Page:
Only 10 per cent of the 24,000 pupils who sat modern studies exams last year tackled the question on China.
Yet those who did answer it scored higher marks than those who chose the question on the United States, and they gained plaudits from examiners.
Vincent Oates, a lecturer at Strathclyde University's department of curriculum studies and former modern studies teacher at Ardrossan Academy, announced the findings as part of the first-ever national survey on the way Scottish pupils learn about China. The survey was published last week at the first national conference on the "Teaching of China" in Scotland's schools, held at the university's Jordanhill campus.
Nearly 70 per cent of Scottish secondary schools took part in his survey, revealing that 109 "teach China" at some stage of modern studies but 120 do not. Of those who did, 42 covered China in S1-2; 23 in S3-4; 63 at Higher; and 61 at S5-6 Intermediate.
Schools which "taught China" tended to be in Aberdeenshire, Dundee, East Dunbartonshire, East Renfrewshire, Inverclyde and Renfrewshire, but the means to approaching the subject varied. In one Dundee school, one of the cleaners was a Chinese student and he was invited to speak to some classes; another school in Perth and Kinross invited Chinese language assistants into social studies classes to talk about China's one-child policy.
Many respondents said there was a lack of relevant published materials and opportunities for continuing professional development and sharing good practice.
Alan Carroll, principal teacher of modern studies at Smithycroft Secondary in Glasgow, said that no textbook existed which matched the arrangements for Intermediate exams. He suggested that pupils might have done better in the China questions because they tended to be "more open" than the US questions. "I'm not saying it's an easy option, but you can expect more predictable and stable questions on China - they are not as risky as the USA ones," he said.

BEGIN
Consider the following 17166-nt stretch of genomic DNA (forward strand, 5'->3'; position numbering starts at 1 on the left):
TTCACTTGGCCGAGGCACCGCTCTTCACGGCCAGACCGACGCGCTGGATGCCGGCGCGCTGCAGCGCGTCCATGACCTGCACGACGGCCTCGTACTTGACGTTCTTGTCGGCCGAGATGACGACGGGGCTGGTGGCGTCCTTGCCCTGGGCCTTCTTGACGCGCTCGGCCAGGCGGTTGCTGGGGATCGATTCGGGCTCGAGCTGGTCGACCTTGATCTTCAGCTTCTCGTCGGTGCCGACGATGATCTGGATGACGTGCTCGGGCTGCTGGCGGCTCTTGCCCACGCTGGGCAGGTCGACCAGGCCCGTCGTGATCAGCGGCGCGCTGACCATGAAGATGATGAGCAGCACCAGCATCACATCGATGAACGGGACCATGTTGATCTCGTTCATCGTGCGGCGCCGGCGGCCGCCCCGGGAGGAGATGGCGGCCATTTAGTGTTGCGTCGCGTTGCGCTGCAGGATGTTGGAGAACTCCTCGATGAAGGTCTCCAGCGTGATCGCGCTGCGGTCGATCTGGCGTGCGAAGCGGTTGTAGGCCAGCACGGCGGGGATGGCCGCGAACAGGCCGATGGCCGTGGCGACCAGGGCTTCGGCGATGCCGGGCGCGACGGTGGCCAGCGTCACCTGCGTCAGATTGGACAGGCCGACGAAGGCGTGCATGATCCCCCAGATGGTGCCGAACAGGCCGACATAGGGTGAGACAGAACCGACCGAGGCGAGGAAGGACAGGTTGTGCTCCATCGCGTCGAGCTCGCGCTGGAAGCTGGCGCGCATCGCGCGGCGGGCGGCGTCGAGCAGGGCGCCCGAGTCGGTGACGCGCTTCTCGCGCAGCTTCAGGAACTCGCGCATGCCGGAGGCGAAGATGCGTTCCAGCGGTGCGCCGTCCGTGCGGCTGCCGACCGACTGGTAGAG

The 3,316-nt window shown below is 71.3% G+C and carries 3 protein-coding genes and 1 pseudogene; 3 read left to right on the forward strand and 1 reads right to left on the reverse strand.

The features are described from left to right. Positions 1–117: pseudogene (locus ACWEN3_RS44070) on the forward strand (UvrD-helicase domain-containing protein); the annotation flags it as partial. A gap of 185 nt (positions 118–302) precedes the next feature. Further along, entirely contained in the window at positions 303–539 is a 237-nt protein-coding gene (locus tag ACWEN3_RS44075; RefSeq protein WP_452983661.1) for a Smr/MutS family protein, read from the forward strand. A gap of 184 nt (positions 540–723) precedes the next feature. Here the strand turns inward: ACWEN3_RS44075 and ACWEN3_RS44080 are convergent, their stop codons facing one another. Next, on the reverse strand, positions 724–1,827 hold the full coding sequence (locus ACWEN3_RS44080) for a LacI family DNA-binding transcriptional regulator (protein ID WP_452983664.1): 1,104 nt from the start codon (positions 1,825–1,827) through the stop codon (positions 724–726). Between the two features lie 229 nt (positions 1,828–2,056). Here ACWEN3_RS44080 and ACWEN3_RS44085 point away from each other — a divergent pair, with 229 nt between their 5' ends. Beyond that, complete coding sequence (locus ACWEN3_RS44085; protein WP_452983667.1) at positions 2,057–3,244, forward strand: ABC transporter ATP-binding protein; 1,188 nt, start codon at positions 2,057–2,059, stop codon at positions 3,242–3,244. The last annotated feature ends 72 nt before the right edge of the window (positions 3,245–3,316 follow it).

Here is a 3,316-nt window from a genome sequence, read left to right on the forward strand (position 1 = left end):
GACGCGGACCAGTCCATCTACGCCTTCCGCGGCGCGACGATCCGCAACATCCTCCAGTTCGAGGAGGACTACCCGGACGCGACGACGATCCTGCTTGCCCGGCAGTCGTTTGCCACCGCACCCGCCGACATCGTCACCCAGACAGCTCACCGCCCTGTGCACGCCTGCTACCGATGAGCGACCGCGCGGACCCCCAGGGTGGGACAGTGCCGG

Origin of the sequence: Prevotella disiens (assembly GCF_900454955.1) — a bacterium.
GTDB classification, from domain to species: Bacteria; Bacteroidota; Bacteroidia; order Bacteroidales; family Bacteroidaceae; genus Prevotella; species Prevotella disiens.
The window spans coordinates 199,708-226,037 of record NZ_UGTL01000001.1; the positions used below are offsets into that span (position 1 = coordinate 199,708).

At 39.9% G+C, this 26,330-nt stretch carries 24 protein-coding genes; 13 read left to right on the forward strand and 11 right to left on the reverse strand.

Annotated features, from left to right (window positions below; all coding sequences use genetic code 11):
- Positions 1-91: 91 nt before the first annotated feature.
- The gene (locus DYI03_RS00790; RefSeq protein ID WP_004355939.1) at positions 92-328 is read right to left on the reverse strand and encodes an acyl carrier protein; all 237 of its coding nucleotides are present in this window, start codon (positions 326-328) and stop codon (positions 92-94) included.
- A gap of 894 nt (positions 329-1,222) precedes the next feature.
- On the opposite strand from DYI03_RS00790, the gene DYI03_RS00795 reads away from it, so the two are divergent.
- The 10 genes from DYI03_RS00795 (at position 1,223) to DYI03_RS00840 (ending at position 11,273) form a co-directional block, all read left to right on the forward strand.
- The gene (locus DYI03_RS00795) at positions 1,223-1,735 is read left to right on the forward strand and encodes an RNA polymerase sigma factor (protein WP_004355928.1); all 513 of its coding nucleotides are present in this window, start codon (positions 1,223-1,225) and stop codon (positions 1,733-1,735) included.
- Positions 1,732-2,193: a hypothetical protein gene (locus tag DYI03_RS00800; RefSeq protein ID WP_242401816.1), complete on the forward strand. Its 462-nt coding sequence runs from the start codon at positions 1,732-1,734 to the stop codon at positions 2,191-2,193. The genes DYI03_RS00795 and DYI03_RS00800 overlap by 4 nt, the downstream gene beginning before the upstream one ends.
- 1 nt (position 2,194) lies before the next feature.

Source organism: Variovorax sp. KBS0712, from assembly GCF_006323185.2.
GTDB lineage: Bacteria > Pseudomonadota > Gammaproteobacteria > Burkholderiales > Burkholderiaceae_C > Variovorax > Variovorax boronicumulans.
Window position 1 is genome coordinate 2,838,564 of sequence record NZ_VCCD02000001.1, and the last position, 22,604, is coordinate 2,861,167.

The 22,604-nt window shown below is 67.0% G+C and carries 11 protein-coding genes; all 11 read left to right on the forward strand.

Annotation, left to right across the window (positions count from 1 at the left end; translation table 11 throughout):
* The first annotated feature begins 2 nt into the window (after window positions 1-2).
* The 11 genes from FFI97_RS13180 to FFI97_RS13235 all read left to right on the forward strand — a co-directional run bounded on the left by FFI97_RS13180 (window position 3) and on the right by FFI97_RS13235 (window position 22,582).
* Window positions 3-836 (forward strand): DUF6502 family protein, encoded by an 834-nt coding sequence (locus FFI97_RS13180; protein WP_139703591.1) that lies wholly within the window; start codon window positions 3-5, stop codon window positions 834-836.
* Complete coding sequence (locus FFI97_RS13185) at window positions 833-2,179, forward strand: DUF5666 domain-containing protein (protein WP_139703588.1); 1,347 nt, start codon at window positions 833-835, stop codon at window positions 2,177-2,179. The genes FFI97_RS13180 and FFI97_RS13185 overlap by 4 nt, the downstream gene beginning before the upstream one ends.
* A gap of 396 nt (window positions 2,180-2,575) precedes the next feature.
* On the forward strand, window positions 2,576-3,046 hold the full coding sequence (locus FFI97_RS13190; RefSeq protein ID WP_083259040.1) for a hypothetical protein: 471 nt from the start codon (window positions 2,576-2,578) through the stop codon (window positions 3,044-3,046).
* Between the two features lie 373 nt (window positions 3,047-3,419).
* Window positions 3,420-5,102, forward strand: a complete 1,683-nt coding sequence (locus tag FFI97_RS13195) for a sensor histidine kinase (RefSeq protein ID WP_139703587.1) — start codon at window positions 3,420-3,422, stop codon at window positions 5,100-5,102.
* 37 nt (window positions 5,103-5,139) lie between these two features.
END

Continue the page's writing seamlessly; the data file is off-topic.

Teachers "teaching China" wanted material about some of the more positive aspects of China, reported Dr Oates, because those usually offered at S1-2, such as China's human rights record and its one-child policy, tended to be negative.
In response to feedback from the survey, Dr Oates is working on an S1-2 resource pack within the ACfE model, "Young Scots and China".
Schools not offering topics on China tended to be in Glasgow, Dumfries and Galloway, Fife, Highland, North Lanarkshire, South Lanarkshire and the independent sector, he said. Their main reasons for not doing so were inadequate materials, shortage of time, unfamiliarity with the subject, and a perception that teaching the USA produced better exam results.